The copulating pair exchange sperm, which are stored in the body of the recipient worm until its eggs are mature. The worm then secretes a cocoon into which it deposits the eggs and the sperm; fertilization and development of the eggs occur in the cocoon. When the young emerge they are miniatures of the adults. The cocoon is secreted by a glandular region, the clitellum, consisting of several thickened segments.
The clitellum of an earthworm is a conspicuous saddle-shaped region near its front end. The Columbia Electronic Encyclopedia, 6th ed. All rights reserved. Enter your search terms:. Oligochaete Anatomy Like the polychaetes, oligochaetes have bodies divided into segments. Oligochaete Digestion The mouth, located under the head, leads to a relatively simple, straight digestive tract consisting of a pharynx, an esophagus, and an intestine, terminating in an anal opening.
Oligochaete Circulation and Respiration The circulatory system is that typical of the annelids and has many contractile vessels, or hearts. Oligochaete Reproduction All oligochaetes are hermaphroditic, and nearly all cross-fertilize by copulation.
Oligochaetes occur in a variety of habitats throughout the world. The setae of some polychaetes, e. Soils have a definite worm carrying capacity which relates directly to the amount of organic matter in, and regularly added to, them yearly in natural environments. Specialized calciferous glands remove excess calcium, magnesium, strontium, and phosphate and regulate the level of these ions in the blood. Roberts; Frances M Hickman European Journal of Soil Biology. Once through the gizzard, food continues through the intestine for digestion.
Oligochaeta feeding level. Distinguishing taxonomic features
The blood system is a closed system, meaning that they have blood vessels through which the blood flows. There are two main longitudinal blood vessels, a dorsal one and a ventral one, as well as three smaller longitudinal vessels, two lateral neural vessels and one sub-neural vessel. These vessels have circular muscles around them which can contract rhythmically to keep the blood moving around the body. The vessels also contain valves which ensure the blood only flows in one direction. Blood flows from the head to the tail in the ventral vessel and back, from the tail to the head, in the dorsal vessel.
In each segment a number of smaller lateral side vessels branch off from the main vessels to supply the sections of that segment. The blood of annelids contains haemoglobin, the same respiratory pigment as in humans, it is this that makes their blood the same red colour as ours.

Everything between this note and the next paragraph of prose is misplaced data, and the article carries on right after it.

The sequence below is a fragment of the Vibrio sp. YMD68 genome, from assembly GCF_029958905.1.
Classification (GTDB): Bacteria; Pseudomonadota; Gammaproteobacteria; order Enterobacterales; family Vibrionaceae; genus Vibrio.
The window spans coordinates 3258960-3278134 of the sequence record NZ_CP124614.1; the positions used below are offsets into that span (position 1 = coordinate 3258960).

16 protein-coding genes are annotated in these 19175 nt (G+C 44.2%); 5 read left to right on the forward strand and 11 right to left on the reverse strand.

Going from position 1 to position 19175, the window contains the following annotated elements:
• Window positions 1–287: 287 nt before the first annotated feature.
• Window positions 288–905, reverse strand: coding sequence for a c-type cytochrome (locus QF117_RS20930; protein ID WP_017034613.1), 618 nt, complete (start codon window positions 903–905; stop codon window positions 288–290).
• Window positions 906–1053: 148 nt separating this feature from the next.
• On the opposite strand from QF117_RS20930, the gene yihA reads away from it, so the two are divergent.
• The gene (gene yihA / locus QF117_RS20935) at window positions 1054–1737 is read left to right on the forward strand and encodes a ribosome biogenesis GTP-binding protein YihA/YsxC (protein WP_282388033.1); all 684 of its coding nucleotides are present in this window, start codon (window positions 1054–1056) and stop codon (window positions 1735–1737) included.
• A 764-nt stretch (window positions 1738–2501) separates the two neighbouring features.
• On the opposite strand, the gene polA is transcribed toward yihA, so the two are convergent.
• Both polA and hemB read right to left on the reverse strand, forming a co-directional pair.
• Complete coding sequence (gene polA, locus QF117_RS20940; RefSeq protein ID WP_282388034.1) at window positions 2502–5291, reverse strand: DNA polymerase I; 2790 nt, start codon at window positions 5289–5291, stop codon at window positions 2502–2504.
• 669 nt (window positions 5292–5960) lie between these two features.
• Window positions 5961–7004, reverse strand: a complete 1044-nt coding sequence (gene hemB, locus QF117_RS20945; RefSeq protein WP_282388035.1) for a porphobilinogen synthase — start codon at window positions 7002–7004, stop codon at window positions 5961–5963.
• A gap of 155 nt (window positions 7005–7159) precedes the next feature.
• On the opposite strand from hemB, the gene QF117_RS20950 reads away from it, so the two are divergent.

Gaseous exchange normally occurs over the whole of the animal's body. Becausegaseouss exchange is far greater in the presence of moisture terrestrial species, secrete moisture in the form of coelomic fluid from the dorsal pores, mucous from the epidermal mucous glands and the excretions of the nephridia. Excretion of metabolic wastes is through the action of nephridia. These are long coiled tubes which have many cilia lining their internal surface.
Both blood and coelomic fluid enter these nephridia where nutrients, water and salts are removed before the remaining wastes are passed out through the nephridiopore. Oligochaetes are hermaphrodites, with separate testis and ovaries. The sexual organs, and the ducts that lead to and from them are situated in the anterior front part of the animal, normally between segments 7 and The actual placement of the reproductive organs, including the openings of the ducts, which are normally on the same segments are important in classification.
In Lumbricuscus terrestris , a common worm in Western Europe, the testis are in segments 10 and 11, the seminal vesicles in segments 9,11, and 12, while the vas deferens opens on segment The ovaries are found in segments 13 and the oviduct opens on segment The sexual organs and their ducts are paired, one on each side of the worms body. Sperm travels from the opening of the vas deferens to the clitellum, segments , along two seminal grooves. Copulation occurs on warm damp nights.
The worms lie head to tail and side by side. In this way the clitellum segments of each animal are opposite the segments containing the sexual organs of the other. The clitella secrete a mucous tube that surrounds the worm from before the first reproductive segment to the clitella segments segments 8 to 36 in L.
Sperm received from the partner worm is stored in the spermathecal openings segment 9 in L. Each worm now secretes a new mucous tube, one that is enriched with albumin from the clitellum and wrapped in membranene. The eggs 5 - 16 in L. Fertilisation occurs inside the cocoon. The cocoon is left under the ground, or attached to plants under the water and often changes shape, becoming darker, smaller and harder. The exact detail vary from species to species but the general pattern remains the same.
The Oligochaeta are a diverse group of organisms, although they are fairly similar in basic design. The taxonomic description of the group varies depending on which expert you talk with. If Clitellata is a class then Oligochaeta is normally a subclass, but Clitellata can be a Superclass in some classification schemes and thus Oligochaeta becomes a class in its own right.